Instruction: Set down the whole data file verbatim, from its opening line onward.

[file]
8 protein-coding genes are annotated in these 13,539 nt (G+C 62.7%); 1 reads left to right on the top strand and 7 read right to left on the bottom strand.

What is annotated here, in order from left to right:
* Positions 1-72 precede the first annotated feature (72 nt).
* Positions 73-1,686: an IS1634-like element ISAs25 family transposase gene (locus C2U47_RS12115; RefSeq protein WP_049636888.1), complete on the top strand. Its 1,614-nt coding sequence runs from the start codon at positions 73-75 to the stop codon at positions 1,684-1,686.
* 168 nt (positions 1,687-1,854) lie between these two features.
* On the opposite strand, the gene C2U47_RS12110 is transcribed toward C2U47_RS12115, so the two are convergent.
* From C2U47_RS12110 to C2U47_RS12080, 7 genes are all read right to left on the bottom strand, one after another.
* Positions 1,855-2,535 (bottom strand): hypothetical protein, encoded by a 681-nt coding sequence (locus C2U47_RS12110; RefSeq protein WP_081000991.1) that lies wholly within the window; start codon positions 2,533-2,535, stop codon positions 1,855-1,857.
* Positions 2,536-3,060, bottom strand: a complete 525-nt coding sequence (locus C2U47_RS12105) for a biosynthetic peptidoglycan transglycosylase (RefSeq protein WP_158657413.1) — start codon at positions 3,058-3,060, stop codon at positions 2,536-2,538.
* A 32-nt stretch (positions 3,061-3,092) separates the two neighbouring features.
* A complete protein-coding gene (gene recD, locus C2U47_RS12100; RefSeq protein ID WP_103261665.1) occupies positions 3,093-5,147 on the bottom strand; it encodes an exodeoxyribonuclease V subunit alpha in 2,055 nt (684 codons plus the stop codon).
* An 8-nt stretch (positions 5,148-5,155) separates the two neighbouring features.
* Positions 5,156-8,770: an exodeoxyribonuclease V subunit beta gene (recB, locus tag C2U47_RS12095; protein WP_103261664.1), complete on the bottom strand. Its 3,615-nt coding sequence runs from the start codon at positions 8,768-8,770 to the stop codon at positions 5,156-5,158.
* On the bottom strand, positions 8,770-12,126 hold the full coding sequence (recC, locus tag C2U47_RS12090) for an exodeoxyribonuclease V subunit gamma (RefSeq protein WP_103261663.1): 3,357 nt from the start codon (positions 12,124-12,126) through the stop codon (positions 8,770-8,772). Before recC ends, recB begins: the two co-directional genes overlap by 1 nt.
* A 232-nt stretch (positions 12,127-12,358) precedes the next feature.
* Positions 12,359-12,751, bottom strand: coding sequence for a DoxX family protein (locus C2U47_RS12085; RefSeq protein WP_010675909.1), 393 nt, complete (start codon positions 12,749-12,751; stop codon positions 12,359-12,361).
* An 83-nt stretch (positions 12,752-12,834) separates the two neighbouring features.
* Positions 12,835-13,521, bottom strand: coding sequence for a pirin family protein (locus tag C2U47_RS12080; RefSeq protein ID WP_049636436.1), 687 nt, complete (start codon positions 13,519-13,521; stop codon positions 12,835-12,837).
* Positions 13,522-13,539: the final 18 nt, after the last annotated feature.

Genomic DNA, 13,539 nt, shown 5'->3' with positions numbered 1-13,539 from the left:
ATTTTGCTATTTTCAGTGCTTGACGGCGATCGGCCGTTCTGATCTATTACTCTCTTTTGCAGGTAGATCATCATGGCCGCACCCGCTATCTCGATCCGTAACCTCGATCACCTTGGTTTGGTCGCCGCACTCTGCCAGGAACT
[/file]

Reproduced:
8 protein-coding genes are annotated in these 13,539 nt (G+C 62.7%); 1 reads left to right on the top strand and 7 read right to left on the bottom strand.

What is annotated here, in order from left to right:
* Positions 1-72 precede the first annotated feature (72 nt).
* Positions 73-1,686: an IS1634-like element ISAs25 family transposase gene (locus C2U47_RS12115; RefSeq protein WP_049636888.1), complete on the top strand. Its 1,614-nt coding sequence runs from the start codon at positions 73-75 to the stop codon at positions 1,684-1,686.
* 168 nt (positions 1,687-1,854) lie between these two features.
* On the opposite strand, the gene C2U47_RS12110 is transcribed toward C2U47_RS12115, so the two are convergent.
* From C2U47_RS12110 to C2U47_RS12080, 7 genes are all read right to left on the bottom strand, one after another.
* Positions 1,855-2,535 (bottom strand): hypothetical protein, encoded by a 681-nt coding sequence (locus C2U47_RS12110; RefSeq protein WP_081000991.1) that lies wholly within the window; start codon positions 2,533-2,535, stop codon positions 1,855-1,857.
* Positions 2,536-3,060, bottom strand: a complete 525-nt coding sequence (locus C2U47_RS12105) for a biosynthetic peptidoglycan transglycosylase (RefSeq protein WP_158657413.1) — start codon at positions 3,058-3,060, stop codon at positions 2,536-2,538.
* A 32-nt stretch (positions 3,061-3,092) separates the two neighbouring features.
* A complete protein-coding gene (gene recD, locus C2U47_RS12100; RefSeq protein ID WP_103261665.1) occupies positions 3,093-5,147 on the bottom strand; it encodes an exodeoxyribonuclease V subunit alpha in 2,055 nt (684 codons plus the stop codon).
* An 8-nt stretch (positions 5,148-5,155) separates the two neighbouring features.
* Positions 5,156-8,770: an exodeoxyribonuclease V subunit beta gene (recB, locus tag C2U47_RS12095; protein WP_103261664.1), complete on the bottom strand. Its 3,615-nt coding sequence runs from the start codon at positions 8,768-8,770 to the stop codon at positions 5,156-5,158.
* On the bottom strand, positions 8,770-12,126 hold the full coding sequence (recC, locus tag C2U47_RS12090) for an exodeoxyribonuclease V subunit gamma (RefSeq protein WP_103261663.1): 3,357 nt from the start codon (positions 12,124-12,126) through the stop codon (positions 8,770-8,772). Before recC ends, recB begins: the two co-directional genes overlap by 1 nt.
* A 232-nt stretch (positions 12,127-12,358) precedes the next feature.
* Positions 12,359-12,751, bottom strand: coding sequence for a DoxX family protein (locus C2U47_RS12085; RefSeq protein WP_010675909.1), 393 nt, complete (start codon positions 12,749-12,751; stop codon positions 12,359-12,361).
* An 83-nt stretch (positions 12,752-12,834) separates the two neighbouring features.
* Positions 12,835-13,521, bottom strand: coding sequence for a pirin family protein (locus tag C2U47_RS12080; RefSeq protein ID WP_049636436.1), 687 nt, complete (start codon positions 13,519-13,521; stop codon positions 12,835-12,837).
* Positions 13,522-13,539: the final 18 nt, after the last annotated feature.

Genomic DNA, 13,539 nt, shown 5'->3' with positions numbered 1-13,539 from the left:
ATTTTGCTATTTTCAGTGCTTGACGGCGATCGGCCGTTCTGATCTATTACTCTCTTTTGCAGGTAGATCATCATGGCCGCACCCGCTATCTCGATCCGTAACCTCGATCACCTTGGTTTGGTCGCCGCACTCTGCCAGGAACT